- Josh Weinfuss, ESPN Arizona Cardinals reporter
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TEMPE, Ariz. – Offensive lines and quarterbacks are, in theory, attached at the hip – or backside.
They've been linked together throughout football history. One can’t operate without the other. A line would have no one to block for, and a quarterback would have no one to protect him. And when paired together, how the line goes, so usually goes the quarterback.
It’s true for every team in the NFL, but none more so than the Arizona Cardinals. Through the first seven games, Arizona gave up 20 sacks of quarterback Carson Palmer. In the last six the Cards’ offensive line has surrendered 16, but five of those came in their only loss during that stretch. Overall, something has changed. The Cardinals’ line has been blocking better and has been giving Palmer more time.
The difference isn't just in protection. It can be seen throughout the offense. In the last six games, Palmer has averaged 286 yards passing, compared with 248 in the first seven. Arizona averaged 77 yards per game on the ground in the first seven and 104 per game since.
“You all need to play well for it to work,” Palmer said. “If a group doesn’t play well, then you won’t play well, or if a position doesn’t play well, you don’t play well.”
Once the line started giving Palmer more time, the entire team’s production went up. Palmer’s thrown 12 touchdown passes in the past six games compared with eight in the first seven.
As one of right tackle Eric Winston’s college coaches said: Protection equals completions. They also mean scores. Winston has seen Palmer’s decisions improve once he’s given more time to go through his reads. Palmer isn’t the type of quarterback to look at one option and take off, Winston said, so the more time he gets, the better passes he’ll throw.
If doubters need more proof, Palmer’s 69.3 completion percentage since Week 8 is second-best in the NFL.
“The times we’ve protected him well, he’s performed really well,” Winston said. “The times we haven’t we’ve made life hard on him.”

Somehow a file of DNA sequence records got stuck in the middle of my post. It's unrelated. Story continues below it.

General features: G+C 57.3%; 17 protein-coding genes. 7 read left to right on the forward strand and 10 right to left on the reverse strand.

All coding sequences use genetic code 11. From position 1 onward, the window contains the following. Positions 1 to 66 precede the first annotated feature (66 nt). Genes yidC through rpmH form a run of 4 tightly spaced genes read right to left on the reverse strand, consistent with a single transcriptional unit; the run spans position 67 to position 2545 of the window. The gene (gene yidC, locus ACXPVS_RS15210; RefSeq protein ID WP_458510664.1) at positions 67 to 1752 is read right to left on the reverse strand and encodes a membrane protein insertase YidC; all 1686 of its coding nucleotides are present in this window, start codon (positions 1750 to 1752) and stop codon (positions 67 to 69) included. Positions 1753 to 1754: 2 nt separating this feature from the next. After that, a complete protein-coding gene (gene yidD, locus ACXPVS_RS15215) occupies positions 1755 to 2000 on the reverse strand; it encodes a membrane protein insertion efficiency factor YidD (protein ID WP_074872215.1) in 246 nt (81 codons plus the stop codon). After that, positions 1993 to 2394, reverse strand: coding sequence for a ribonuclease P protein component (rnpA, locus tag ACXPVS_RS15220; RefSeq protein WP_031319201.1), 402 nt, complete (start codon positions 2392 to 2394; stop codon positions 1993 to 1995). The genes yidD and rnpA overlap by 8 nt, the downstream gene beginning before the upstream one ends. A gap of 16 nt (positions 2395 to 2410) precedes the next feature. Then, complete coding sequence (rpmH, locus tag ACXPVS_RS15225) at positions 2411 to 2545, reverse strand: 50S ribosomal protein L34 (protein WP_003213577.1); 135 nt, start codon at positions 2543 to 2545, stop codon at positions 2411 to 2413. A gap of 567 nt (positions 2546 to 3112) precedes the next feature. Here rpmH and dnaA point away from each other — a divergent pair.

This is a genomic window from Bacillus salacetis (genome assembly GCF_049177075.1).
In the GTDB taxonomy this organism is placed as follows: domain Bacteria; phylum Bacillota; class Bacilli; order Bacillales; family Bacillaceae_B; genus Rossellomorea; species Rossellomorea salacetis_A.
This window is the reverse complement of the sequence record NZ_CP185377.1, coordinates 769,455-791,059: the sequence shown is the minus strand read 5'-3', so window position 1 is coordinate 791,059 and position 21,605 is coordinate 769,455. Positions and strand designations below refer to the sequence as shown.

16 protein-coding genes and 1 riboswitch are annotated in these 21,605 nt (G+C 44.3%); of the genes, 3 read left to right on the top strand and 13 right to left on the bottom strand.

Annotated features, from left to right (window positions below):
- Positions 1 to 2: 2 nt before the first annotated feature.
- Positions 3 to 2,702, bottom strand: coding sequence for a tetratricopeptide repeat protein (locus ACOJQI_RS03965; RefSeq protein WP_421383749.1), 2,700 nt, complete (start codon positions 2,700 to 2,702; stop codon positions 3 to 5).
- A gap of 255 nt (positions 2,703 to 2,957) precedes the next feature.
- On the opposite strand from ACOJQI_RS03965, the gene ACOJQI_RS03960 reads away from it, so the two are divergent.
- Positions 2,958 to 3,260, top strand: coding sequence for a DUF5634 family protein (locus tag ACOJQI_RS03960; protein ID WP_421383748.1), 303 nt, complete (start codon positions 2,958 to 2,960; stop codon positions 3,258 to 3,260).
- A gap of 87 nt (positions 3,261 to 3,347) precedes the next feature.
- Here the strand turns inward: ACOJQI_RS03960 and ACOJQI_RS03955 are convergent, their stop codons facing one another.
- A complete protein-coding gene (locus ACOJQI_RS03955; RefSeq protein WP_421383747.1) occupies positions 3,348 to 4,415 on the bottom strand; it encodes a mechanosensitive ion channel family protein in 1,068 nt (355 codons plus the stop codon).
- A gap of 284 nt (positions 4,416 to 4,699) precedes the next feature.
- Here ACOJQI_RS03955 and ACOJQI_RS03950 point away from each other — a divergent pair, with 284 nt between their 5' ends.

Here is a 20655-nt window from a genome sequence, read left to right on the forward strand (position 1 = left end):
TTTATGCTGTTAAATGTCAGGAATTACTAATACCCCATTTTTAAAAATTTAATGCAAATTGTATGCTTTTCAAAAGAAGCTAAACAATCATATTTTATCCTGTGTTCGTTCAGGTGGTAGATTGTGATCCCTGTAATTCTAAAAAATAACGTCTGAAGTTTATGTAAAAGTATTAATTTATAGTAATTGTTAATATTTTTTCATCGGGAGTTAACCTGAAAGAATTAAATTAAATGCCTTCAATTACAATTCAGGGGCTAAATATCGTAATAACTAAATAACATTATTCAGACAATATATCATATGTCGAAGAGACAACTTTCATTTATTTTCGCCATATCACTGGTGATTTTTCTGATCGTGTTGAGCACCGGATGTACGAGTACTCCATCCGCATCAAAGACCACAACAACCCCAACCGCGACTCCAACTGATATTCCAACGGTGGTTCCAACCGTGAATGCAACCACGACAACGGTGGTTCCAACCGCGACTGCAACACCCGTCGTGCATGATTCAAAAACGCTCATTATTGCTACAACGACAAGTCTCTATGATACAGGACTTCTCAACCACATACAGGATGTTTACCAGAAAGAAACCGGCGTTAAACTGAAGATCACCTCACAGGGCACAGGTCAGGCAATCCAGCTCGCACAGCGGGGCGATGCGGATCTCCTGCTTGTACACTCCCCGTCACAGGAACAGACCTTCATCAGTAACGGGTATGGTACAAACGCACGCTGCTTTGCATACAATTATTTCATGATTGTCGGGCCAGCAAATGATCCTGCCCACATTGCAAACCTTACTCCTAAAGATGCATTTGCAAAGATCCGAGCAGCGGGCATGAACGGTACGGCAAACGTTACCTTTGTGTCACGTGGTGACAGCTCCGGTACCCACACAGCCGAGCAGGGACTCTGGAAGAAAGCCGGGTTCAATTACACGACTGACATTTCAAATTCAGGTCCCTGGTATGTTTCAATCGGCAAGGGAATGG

To the outsider, it looked as if a light switch had been flipped with the offensive line. To them, their performance since Week 8 has been the result of gradual and steady progress. Right guard Paul Fanaika said the line wasn’t surprised it finally happened. It takes time, he said, for a group that was put together at the start of training camp to finally mesh.
And when it did, a 5-1 record in the past six games has been the result.
“Once you start that momentum going, it’s like, ‘All right, I think this is going in the right direction,’” Winston said. “And it seemed like there was so much more consistency. Instead of having those flashes, you got it for longer and longer spurts of time. Now, I think we’re at a good point where we’re expecting to make these drives and open up games with scores and do those things and convert third downs.
“Now it’s not, ‘Oh, yes, we did it. Let’s not try to mess it up again.’ It’s something where I think a lot of people have a lot of confidence around here.”
But the offensive line shouldn't be the goat or the hero all the time, said Tennessee Titans coach Mike Munchak, who was a Hall of Fame guard. The key, Munchak said, is to avoid "stressful situations" during a game and so that the confidence Winston mentioned can grow.
On film, he's seen the confidence improve in every game, which has led to Arizona's line getting better throughout the season.
"The offensive line gets too much credit and gets too much blame," Munchak said. "There are more pieces -- it's the line, it's the tight ends, the running back -- there are a lot more pieces to the puzzle.
"Ultimately, you have to keep the guy upright. The offensive line has to give the quarterback a chance to be successful and not to fumble the ball in the pocket and things like that, and they've done a good job with that."
TEMPE, Ariz. – Offensive lines and quarterbacks are, in theory, attached at the hip – or backside.They've been linked together throughout football history.